FRED SIEGEL 'The New Tammany Hall'
A GREAT WSJ OPINION ARTICLE By MATTHEW KAMINSKI
'What has the country so angry," says Fred Siegel, "is the sense that crony capitalism has produced a population that lives off the rest of us without contributing. They're right. It's not paranoid."
The economic historian of the American city has spent a lot of this autumn on Wall Street. He met many of the protesters who camped out at Zuccotti Park, before the city's finest cleared them out last week. He also knows the bankers and finds the theater of the Occupy movement ironic.
"They're on the same side of the street politically," he says. "They're both in favor of big government. The Wall Street people I talk to, they get it completely." What he means is that the Bush and Obama administrations bailed out the large banks, and that economic stimulus and near-zero interest rates kept them flush. "Obama's crony capitalism has been very good for New York's crony capitalism," he says. Over at Zuccotti Park, "there are a few people there who do get it, but very little of their animosity follows from this."
One can appreciate why the "we are the 99%" militants might resist Mr. Siegel's logic. He links the liberalism of the 1960s, not any excess of the free market, to today's crisis. The Great Society put the state on growth hormones. Less widely appreciated, the era gave birth to a powerful new political force, the public-sector union. For the first time in American history there was an interest dedicated wholly to lobbying for a larger government and the taxes and debt to pay for it.
A former editor of the left-leaning Dissent magazine, Mr. Siegel has written several well-received books on New York, including the 1997 "The Future Once Happened Here." He calls his hometown "the model for cross subsidies" in America. "Wall Street makes money off the bonds that have to be floated to pay the public sector workers in New York."
Thanks to union clout, he notes, salaries and benefits for teachers, bus drivers and city secretaries have outgained the private sector during this sluggish economy. "Spending is never ratcheted down. It's unconnected to productivity. That can only be sustained by a boom or these extraordinary subsidies we're getting now from the Federal Reserve. But that's gonna stop at some point. And then what happens?"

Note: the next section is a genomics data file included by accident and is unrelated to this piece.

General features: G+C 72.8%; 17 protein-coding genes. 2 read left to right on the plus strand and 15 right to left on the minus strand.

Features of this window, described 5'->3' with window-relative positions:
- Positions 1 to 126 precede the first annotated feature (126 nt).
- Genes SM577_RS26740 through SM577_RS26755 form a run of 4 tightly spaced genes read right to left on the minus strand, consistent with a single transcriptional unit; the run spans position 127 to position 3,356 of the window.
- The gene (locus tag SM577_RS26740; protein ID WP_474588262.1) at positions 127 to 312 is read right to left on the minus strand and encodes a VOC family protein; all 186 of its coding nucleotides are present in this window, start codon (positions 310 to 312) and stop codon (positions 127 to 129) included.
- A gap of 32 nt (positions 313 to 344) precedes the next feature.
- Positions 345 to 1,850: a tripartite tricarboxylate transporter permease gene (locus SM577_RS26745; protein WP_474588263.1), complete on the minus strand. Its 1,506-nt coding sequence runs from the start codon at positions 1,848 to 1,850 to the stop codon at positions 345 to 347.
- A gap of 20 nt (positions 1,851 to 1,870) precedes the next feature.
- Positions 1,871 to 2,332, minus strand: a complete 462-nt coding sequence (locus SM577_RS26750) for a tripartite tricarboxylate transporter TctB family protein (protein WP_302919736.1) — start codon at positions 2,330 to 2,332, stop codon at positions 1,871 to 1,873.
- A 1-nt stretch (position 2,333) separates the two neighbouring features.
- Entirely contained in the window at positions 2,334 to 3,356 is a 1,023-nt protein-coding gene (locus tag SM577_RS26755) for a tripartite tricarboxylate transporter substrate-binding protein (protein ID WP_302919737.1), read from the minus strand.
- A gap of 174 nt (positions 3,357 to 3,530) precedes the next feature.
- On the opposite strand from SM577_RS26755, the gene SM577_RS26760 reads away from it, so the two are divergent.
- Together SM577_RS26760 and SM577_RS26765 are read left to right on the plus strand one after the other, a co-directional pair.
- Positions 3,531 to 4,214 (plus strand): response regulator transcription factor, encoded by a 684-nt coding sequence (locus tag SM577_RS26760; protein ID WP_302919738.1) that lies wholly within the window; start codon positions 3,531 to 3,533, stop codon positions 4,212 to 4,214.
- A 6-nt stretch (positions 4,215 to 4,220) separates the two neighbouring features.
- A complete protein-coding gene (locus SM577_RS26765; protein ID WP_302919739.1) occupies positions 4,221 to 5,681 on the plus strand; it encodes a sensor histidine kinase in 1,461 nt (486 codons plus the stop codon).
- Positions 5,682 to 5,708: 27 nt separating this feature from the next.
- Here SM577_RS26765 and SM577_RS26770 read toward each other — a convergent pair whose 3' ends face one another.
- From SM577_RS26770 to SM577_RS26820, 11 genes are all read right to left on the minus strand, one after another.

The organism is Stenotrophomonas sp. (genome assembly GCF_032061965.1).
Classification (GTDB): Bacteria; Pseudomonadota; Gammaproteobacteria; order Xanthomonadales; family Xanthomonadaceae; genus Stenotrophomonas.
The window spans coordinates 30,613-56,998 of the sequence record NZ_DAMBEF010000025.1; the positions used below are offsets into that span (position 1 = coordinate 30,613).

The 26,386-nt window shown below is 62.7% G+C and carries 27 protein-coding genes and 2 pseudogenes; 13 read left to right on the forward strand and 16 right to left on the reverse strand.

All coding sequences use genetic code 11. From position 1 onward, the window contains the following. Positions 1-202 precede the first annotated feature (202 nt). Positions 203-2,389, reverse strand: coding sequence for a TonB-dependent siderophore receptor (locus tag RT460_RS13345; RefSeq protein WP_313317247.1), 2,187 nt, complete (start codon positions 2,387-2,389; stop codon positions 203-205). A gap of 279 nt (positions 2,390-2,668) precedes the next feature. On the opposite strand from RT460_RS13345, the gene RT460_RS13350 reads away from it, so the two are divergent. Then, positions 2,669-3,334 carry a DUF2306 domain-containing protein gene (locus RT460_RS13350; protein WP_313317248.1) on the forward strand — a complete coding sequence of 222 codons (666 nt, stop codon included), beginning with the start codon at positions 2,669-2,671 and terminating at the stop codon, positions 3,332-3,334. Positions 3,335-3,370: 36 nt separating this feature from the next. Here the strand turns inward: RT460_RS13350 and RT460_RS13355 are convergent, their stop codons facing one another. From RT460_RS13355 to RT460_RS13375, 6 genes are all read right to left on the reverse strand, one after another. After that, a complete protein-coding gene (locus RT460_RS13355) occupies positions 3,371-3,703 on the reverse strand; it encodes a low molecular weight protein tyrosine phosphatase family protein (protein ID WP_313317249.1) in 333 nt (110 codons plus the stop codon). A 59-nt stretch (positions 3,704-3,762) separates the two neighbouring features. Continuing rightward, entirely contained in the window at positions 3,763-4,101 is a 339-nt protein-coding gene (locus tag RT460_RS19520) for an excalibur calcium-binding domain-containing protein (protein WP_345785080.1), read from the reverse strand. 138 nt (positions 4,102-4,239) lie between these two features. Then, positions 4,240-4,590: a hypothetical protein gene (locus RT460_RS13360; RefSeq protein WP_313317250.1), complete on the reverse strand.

Other countries have managed to find a way out. During its own "lost decade" after 1993, Canada shaped up its finances and it has weathered the latest economic crises well. New Zealand's Roger Douglas in the 1980s and Germany's Gerhard Schröder in the early 2000s cut into expensive welfare states. In all these cases, Mr. Siegel notes, center-left parties carried out painful reform. "They did this out of necessity." Sooner or later, American politicians will face the "unavoidable" reckoning, he adds. "It's not the mean tea partiers who force this. It's the facts on the ground."
And the ground may already be moving. Many American localities are already at the crisis point. Rhode Island's legislature last week sharply cut retirement benefits for current and retired public workers. "A 300% Democratic state!" marvels Mr. Siegel, who was one of the first to sound the warning on the public pensions crisis.
While new Democratic Governors Dan Malloy of Connecticut and New York's Andrew Cuomo are tinkering with reforms, Mr. Siegel calls them "cosmetic" and argues that both men "are playing for time [and] counting on a recovery, which will solve their problems for them." California's Jerry Brown has dealt with his budget shortfalls by pushing the costs down to cities and counties. New Jersey governors used the same tactic before Republican Chris Christie came in. He has been able to persuade enough local Democratic politicians sensitive to the budget problem to win some concessions.
In Mr. Siegel's estimation, only Wisconsin Gov. Scott Walker has tried the needed fix after last year's elections. "Part of the reason Walker has become such a lightning rod" is that he pushed "straight up, unambiguous structural reform." His move to restrict collective bargaining for state employees isn't as important, says Mr. Siegel, as ending the requirement that state workers pay union dues. On his first day in the governor's mansion in 2005, Indiana's Mitch Daniels also stopped deducting dues automatically; most workers chose not to pay. "The union has a guaranteed flow of income, which they then use to lobby the government," says Mr. Siegel. This reform, he adds, "evens the playing field."
Dues money is the coin of political influence for organized labor. So not surprisingly, it is bankrolling the pushback. Mr. Walker faces a recall campaign. Ohio voters this month overturned Gov. John Kasich's legislation to limit collective bargaining for state workers. Mr. Kasich should have eliminated the dues "check off" instead, according to Mr. Siegel, and worked harder to connect with voters. "Too many Republicans treat workers as if they are their employees," he says. "The virtue of Ronald Reagan is he talked to workers as one of them."